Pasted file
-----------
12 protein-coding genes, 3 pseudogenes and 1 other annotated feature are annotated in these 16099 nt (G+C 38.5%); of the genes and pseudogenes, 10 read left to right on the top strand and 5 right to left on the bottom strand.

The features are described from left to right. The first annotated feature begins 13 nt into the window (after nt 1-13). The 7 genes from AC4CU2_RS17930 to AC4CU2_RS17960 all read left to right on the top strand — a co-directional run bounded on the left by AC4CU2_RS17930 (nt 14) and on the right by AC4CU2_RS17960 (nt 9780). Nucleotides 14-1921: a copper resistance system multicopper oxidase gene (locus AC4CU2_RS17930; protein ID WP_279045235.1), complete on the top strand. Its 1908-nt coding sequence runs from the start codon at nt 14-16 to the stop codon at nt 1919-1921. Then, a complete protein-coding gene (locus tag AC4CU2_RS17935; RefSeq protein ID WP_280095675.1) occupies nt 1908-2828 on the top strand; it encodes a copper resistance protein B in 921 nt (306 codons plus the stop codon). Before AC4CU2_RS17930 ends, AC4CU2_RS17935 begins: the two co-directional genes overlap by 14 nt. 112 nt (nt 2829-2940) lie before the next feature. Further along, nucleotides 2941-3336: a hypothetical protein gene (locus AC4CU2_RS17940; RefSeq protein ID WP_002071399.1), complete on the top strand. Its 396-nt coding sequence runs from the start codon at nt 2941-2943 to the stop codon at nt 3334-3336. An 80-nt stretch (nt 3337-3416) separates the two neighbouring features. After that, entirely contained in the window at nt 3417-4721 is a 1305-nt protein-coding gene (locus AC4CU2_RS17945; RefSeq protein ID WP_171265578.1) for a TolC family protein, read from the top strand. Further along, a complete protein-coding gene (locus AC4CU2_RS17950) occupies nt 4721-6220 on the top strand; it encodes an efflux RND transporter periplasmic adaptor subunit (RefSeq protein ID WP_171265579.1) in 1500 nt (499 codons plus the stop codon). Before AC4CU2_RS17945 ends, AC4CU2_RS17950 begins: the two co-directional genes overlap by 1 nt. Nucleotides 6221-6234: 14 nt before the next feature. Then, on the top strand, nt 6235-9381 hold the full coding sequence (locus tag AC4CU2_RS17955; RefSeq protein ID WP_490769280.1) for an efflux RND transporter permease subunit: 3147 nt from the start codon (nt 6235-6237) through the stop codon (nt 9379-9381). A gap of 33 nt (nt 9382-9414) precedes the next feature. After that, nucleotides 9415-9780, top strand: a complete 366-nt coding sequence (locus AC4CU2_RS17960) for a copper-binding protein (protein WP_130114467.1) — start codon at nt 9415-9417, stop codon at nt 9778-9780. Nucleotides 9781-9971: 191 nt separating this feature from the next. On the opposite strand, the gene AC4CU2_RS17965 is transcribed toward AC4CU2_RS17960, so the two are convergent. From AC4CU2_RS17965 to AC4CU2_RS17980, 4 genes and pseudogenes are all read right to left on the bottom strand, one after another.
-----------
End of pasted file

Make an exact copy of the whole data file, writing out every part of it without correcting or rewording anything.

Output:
12 protein-coding genes, 3 pseudogenes and 1 other annotated feature are annotated in these 16099 nt (G+C 38.5%); of the genes and pseudogenes, 10 read left to right on the top strand and 5 right to left on the bottom strand.

The features are described from left to right. The first annotated feature begins 13 nt into the window (after nt 1-13). The 7 genes from AC4CU2_RS17930 to AC4CU2_RS17960 all read left to right on the top strand — a co-directional run bounded on the left by AC4CU2_RS17930 (nt 14) and on the right by AC4CU2_RS17960 (nt 9780). Nucleotides 14-1921: a copper resistance system multicopper oxidase gene (locus AC4CU2_RS17930; protein ID WP_279045235.1), complete on the top strand. Its 1908-nt coding sequence runs from the start codon at nt 14-16 to the stop codon at nt 1919-1921. Then, a complete protein-coding gene (locus tag AC4CU2_RS17935; RefSeq protein ID WP_280095675.1) occupies nt 1908-2828 on the top strand; it encodes a copper resistance protein B in 921 nt (306 codons plus the stop codon). Before AC4CU2_RS17930 ends, AC4CU2_RS17935 begins: the two co-directional genes overlap by 14 nt. 112 nt (nt 2829-2940) lie before the next feature. Further along, nucleotides 2941-3336: a hypothetical protein gene (locus AC4CU2_RS17940; RefSeq protein ID WP_002071399.1), complete on the top strand. Its 396-nt coding sequence runs from the start codon at nt 2941-2943 to the stop codon at nt 3334-3336. An 80-nt stretch (nt 3337-3416) separates the two neighbouring features. After that, entirely contained in the window at nt 3417-4721 is a 1305-nt protein-coding gene (locus AC4CU2_RS17945; RefSeq protein ID WP_171265578.1) for a TolC family protein, read from the top strand. Further along, a complete protein-coding gene (locus AC4CU2_RS17950) occupies nt 4721-6220 on the top strand; it encodes an efflux RND transporter periplasmic adaptor subunit (RefSeq protein ID WP_171265579.1) in 1500 nt (499 codons plus the stop codon). Before AC4CU2_RS17945 ends, AC4CU2_RS17950 begins: the two co-directional genes overlap by 1 nt. Nucleotides 6221-6234: 14 nt before the next feature. Then, on the top strand, nt 6235-9381 hold the full coding sequence (locus tag AC4CU2_RS17955; RefSeq protein ID WP_490769280.1) for an efflux RND transporter permease subunit: 3147 nt from the start codon (nt 6235-6237) through the stop codon (nt 9379-9381). A gap of 33 nt (nt 9382-9414) precedes the next feature. After that, nucleotides 9415-9780, top strand: a complete 366-nt coding sequence (locus AC4CU2_RS17960) for a copper-binding protein (protein WP_130114467.1) — start codon at nt 9415-9417, stop codon at nt 9778-9780. Nucleotides 9781-9971: 191 nt separating this feature from the next. On the opposite strand, the gene AC4CU2_RS17965 is transcribed toward AC4CU2_RS17960, so the two are convergent. From AC4CU2_RS17965 to AC4CU2_RS17980, 4 genes and pseudogenes are all read right to left on the bottom strand, one after another.